June 23, 2018 began like any other for most people around the world, but it turned into one of the most challenging ordeals for a group of young boys and an unforgettable story of our times. 

 That evening, after a game of football, a team of 12 Thai local teenage boys called the Wild Boars and their young coach, headed to spend an hour at their favourite Tham Luang Nang Non or the Great Cave of the Sleeping Lady.  Little did they know, that what was supposed to be just an hour-long trek would turn into a survival and rescue mission that lasted weeks. The boys were trapped within the cave system, as it had filled up with water from the ongoing rains.

 Over the next few weeks, their families would wait endlessly, their friends would gather around the entrance to sing and pray for them and the entire world media would descend on the site with camera crews, minute-by-minute updates, analysis and predictions that would send their TRPs through the roof and their viewers into a panicked frenzy.

 Everyone prayed, waited with bated breath and then waited some more.

 But far from all this chaos, deep within the belly of the Sleeping Woman, were the Wild Boars. They had somehow moved deeper into an enclosure where they were miraculously able to stay alive and dry, with just enough light from their torches, just enough air coming through the porous rocks and just enough water dripping through the mountain crevices. Above all, they had each other and their coach who guided them to remain calm. While the world outside just a few hundred meters away was drowned in the chaos of their rescue, these trapped boys meditated their way to survival.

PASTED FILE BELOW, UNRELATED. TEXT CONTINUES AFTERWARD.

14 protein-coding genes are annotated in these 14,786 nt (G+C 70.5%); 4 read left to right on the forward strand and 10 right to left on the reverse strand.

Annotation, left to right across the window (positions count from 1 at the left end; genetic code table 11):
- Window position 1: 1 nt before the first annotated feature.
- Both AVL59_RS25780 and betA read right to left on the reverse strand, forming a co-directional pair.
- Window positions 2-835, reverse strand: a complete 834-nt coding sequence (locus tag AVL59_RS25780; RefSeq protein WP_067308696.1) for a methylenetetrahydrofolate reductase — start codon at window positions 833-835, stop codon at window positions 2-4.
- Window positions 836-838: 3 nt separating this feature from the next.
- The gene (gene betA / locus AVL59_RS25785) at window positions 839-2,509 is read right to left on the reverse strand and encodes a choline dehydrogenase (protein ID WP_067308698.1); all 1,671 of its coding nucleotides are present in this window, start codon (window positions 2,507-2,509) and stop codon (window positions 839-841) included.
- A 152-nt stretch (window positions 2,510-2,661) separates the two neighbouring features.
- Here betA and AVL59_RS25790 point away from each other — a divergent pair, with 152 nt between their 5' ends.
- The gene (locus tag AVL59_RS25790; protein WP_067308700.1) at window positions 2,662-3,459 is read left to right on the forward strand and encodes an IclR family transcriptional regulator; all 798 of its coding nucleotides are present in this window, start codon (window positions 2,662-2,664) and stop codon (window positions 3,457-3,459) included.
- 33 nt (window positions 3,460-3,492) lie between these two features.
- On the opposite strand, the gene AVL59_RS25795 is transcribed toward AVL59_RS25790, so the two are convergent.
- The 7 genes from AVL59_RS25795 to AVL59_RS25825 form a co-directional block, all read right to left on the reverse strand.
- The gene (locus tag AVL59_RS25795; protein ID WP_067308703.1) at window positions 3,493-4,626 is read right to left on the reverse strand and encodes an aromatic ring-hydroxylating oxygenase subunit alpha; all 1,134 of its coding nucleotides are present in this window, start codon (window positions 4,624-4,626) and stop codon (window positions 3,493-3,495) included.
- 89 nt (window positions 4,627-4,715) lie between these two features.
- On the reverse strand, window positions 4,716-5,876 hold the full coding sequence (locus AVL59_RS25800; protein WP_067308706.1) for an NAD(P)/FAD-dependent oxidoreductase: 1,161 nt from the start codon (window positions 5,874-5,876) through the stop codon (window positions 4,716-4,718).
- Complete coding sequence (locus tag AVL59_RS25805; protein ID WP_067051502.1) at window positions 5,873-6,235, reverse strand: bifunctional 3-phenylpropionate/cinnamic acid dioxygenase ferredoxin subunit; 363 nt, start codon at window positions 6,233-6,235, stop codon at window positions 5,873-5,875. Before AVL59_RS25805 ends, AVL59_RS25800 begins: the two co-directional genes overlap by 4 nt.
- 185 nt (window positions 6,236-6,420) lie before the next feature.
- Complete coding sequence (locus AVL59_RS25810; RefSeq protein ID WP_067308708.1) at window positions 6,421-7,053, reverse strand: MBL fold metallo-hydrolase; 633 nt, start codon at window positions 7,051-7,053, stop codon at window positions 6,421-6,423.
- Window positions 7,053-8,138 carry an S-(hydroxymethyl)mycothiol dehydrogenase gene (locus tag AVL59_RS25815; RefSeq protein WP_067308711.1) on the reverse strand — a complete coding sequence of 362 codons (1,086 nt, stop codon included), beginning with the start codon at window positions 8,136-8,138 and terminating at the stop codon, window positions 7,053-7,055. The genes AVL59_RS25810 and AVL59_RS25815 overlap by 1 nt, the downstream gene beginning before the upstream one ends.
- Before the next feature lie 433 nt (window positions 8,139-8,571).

Unknown to the Wild Boars, an army of volunteers from around the world were at work to rescue them; hundreds of expert divers, medical personnel and rescue workers coordinated their efforts while countless locals helped in uncountable ways.


Then on July 1st, after nearly 2 weeks, the divers managed to reach the boys and began the process of bringing them out, swimming and trekking back and forth for each one, often carrying them on their backs. Finally, on 10th July, they were able to get the last one out.


It takes a village to raise a child. It often takes many villages to rescue one that’s lost. It couldn’t have been truer in the case of the Tham Luang rescue.

The Wild Boars were carted off to safety and the Sleeping Lady was left to recover her space in peace.


While this story was one for the history books, it has many life lessons. We’ve all been there, in “trapped–in-a-cave” kind of situations, where there seems to be no way out and trying to escape only gets us deeper and more entangled than ever. A place from where rescue seems impossible, barely able to breathe or see the light or quench our parchedness.  


And yet, it is at this exact juncture when the feelings of despair and hopelessness start to kick, that hope is also born, a reassurance that rescue is on the way, no matter what.


When we look back at these times, there’s always evidence to show that God had provided us with just enough for those trapped times. Just enough light, just enough water and just enough air to carry us through till He brings us out and reveals to us the army of people He mobilized just to rescue us. 


Fatima Payman, an Australian senator recounted the struggles of her father from leaving them behind in war-torn Afghanistan, to finding his way to Australia, working multiple jobs to earn their sponsorship, and passing away before seeing her elected in a foreign land. Despite decades of unimaginable hardships, she recalled him often saying, “Hope is an amazing thing”.


Hope can only stem from a place of complete brokenness and indeed, hope is an amazing thing.


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